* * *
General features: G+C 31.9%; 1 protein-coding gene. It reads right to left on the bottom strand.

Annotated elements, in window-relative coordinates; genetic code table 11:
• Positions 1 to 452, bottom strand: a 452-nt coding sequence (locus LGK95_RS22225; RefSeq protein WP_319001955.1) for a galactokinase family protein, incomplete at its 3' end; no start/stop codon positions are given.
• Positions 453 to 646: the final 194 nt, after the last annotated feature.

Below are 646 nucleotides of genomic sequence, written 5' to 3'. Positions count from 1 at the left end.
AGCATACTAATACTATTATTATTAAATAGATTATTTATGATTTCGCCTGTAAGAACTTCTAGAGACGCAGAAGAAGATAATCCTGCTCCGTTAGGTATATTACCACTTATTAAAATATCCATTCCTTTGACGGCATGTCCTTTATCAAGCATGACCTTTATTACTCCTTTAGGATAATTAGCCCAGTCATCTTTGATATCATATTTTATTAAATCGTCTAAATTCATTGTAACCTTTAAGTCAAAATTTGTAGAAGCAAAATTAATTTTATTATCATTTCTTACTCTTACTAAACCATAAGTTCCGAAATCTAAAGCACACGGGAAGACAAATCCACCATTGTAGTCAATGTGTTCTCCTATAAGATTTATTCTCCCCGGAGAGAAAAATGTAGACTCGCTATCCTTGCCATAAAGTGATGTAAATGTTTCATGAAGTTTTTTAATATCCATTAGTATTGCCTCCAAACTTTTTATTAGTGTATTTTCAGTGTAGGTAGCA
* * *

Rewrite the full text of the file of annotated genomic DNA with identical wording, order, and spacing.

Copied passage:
General features: G+C 31.9%; 1 protein-coding gene. It reads right to left on the bottom strand.

Annotated elements, in window-relative coordinates; genetic code table 11:
• Positions 1 to 452, bottom strand: a 452-nt coding sequence (locus LGK95_RS22225; RefSeq protein WP_319001955.1) for a galactokinase family protein, incomplete at its 3' end; no start/stop codon positions are given.
• Positions 453 to 646: the final 194 nt, after the last annotated feature.

Below are 646 nucleotides of genomic sequence, written 5' to 3'. Positions count from 1 at the left end.
AGCATACTAATACTATTATTATTAAATAGATTATTTATGATTTCGCCTGTAAGAACTTCTAGAGACGCAGAAGAAGATAATCCTGCTCCGTTAGGTATATTACCACTTATTAAAATATCCATTCCTTTGACGGCATGTCCTTTATCAAGCATGACCTTTATTACTCCTTTAGGATAATTAGCCCAGTCATCTTTGATATCATATTTTATTAAATCGTCTAAATTCATTGTAACCTTTAAGTCAAAATTTGTAGAAGCAAAATTAATTTTATTATCATTTCTTACTCTTACTAAACCATAAGTTCCGAAATCTAAAGCACACGGGAAGACAAATCCACCATTGTAGTCAATGTGTTCTCCTATAAGATTTATTCTCCCCGGAGAGAAAAATGTAGACTCGCTATCCTTGCCATAAAGTGATGTAAATGTTTCATGAAGTTTTTTAATATCCATTAGTATTGCCTCCAAACTTTTTATTAGTGTATTTTCAGTGTAGGTAGCA